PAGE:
Today is the European Elections in the UK, and (to my mild surprise) a lot of election-related hashtags are trending on Twitter. However, a lot of people still seem rather apathetic about voting. This voter apathy is far less justifiable in the European Elections than UK domestic elections (though frankly is unacceptable in either case), simply because of the voting system used, which is proportional representation.

Proportional Representation¶

You may recognise this phrase from the referendum that the Lib Dems demanded so that they would form the current Conservative-Liberal coalition, and then lost. The European elections work on the basis of proportional representation, which is not the same as UK domestic elections, which operate on a first-past-the-post basis. Specifically, European elections in the UK use the D'Hondt method which seems awkward to calculate at first blush - but in fact, it's so easy to calculate, it can be done in five lines of Python.

In [1]:
from __future__ import division
import numpy as N
import matplotlib.pyplot as plt
import scipy.optimize

#NB undefined behaviour in the event of exact tiebreaks.
#I actually couldn't find how the tiebreaks are settled (whether they go to the least
#or most already-represented party) in the EU, so didn't sweat it.
while N.sum(result) < nSeats:
result[maxLoc]+=1
return result


Let's check this gives us the same answer as the example on Wikipedia.

In [2]:
baselineVotes = N.array([100000,80000,30000,20000])

[ 4.  3.  1.  0.]


Looks good. Note that party 4 is achieving zero seats. Okay, so now let's take the same voting population, but we somehow mobilise another few thousand voters. They all vote for party 1, who is winning. As we mobilise more voters, what effect do we have on the results of the election?

In [3]:
additionalVotes = N.arange(1,50000,1000)
offset = [-0.075,-0.025,0.025,0.075]
results = []
plt.ylabel("Number of seats awarded");


As expected, when enough extra people start voting for party 1 (about 33000), they get one more seat, taking a seat from party #2. This seems reasonable for an election. What if these extra mobilised voters start voting for party 4 instead, who have no seats with our original election result?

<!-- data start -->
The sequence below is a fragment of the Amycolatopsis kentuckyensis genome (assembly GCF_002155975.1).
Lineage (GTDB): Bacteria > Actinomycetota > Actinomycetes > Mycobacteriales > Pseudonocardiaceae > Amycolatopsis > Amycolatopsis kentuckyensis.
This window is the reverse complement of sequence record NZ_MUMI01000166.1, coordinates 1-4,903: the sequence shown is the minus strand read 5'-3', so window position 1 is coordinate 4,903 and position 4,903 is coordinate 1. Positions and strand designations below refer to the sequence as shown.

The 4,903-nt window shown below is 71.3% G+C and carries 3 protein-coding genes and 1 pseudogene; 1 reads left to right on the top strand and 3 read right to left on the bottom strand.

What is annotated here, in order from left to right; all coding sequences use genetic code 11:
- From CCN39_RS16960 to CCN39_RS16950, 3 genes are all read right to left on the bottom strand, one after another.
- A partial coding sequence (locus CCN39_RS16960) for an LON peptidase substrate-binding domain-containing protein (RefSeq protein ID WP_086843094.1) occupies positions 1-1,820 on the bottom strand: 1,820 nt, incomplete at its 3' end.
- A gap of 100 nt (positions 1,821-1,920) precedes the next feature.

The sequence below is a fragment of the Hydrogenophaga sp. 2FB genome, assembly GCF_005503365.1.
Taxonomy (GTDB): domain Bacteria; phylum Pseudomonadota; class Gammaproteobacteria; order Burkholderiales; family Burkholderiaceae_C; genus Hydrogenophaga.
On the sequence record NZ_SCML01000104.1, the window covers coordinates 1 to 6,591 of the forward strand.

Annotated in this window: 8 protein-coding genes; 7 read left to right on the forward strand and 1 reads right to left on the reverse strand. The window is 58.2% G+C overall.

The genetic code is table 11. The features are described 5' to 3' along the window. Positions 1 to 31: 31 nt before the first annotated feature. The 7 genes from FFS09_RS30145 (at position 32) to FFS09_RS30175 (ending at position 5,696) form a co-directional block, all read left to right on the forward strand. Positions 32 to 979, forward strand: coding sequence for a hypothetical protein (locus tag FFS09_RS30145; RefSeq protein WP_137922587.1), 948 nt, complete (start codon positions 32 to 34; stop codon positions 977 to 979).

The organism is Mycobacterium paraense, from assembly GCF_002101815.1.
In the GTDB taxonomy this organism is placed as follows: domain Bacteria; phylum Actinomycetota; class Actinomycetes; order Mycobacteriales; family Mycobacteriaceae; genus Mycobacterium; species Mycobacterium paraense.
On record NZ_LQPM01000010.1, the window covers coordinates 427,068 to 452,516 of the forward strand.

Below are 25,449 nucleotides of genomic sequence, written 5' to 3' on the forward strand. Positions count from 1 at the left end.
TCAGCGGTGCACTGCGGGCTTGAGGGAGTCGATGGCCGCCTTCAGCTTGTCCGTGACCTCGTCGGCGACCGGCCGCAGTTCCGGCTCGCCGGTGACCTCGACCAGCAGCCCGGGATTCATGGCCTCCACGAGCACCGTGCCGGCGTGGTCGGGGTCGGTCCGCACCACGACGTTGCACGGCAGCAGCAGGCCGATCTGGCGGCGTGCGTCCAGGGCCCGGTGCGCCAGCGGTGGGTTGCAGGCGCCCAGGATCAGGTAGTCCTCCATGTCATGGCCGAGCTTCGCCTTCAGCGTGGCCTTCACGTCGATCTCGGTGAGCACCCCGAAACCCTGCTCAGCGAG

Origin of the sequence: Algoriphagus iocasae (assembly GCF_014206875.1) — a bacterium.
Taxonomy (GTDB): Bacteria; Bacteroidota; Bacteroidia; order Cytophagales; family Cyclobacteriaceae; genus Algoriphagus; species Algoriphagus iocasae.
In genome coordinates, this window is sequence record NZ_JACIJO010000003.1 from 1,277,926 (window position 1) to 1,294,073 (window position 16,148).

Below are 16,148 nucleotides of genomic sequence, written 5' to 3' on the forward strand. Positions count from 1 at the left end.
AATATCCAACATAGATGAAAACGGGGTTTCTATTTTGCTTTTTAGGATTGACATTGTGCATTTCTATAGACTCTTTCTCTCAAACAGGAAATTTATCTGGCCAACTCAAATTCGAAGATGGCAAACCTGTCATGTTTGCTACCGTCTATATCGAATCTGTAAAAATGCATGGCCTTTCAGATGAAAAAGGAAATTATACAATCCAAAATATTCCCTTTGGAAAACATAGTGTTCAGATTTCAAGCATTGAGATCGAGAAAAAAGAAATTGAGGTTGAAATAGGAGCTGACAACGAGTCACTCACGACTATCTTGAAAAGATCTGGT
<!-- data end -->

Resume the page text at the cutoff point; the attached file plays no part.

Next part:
In [4]:
additionalVotes = N.arange(1,50000,1000)
results = []
plt.ylabel("Number of seats awarded");


Party #2 - the one labelled in green - has still lost its seat once 33000 new voters have been mobilised. However, party #4 claimed their first seat once they reached only 5000 extra voters, claiming it from party #1.

Conclusions¶

Hopefully, this toy example has demonstrated why it is important to vote in these European elections, for two reasons:

• If you want to vote for a small party, your vote is more valuable to them than it is to one of the bigger parties - 34000 extra votes, in this example, took party #1 from four to five seats, but took party #4 from zero to two seats.
• If you disagree with the views of a small party, then your vote is needed to count against the votes of their supporters. If you're voting for an established party, that party needs two, three or even more votes to outweigh a single vote for a smaller, perhaps more extreme, party.

This may seem trite on reflection, but the point is that no matter the size of party that you're voting for, your vote is valuable to them, and this is more true today than it will be in the general election next year.

Note that the effects of additional voters here are dependent on the initial number of votes for each party, which I just took from the example on Wikipedia. The qualitative conclusion is still valid, however - any party that you vote for sees your vote as especially valuable, today!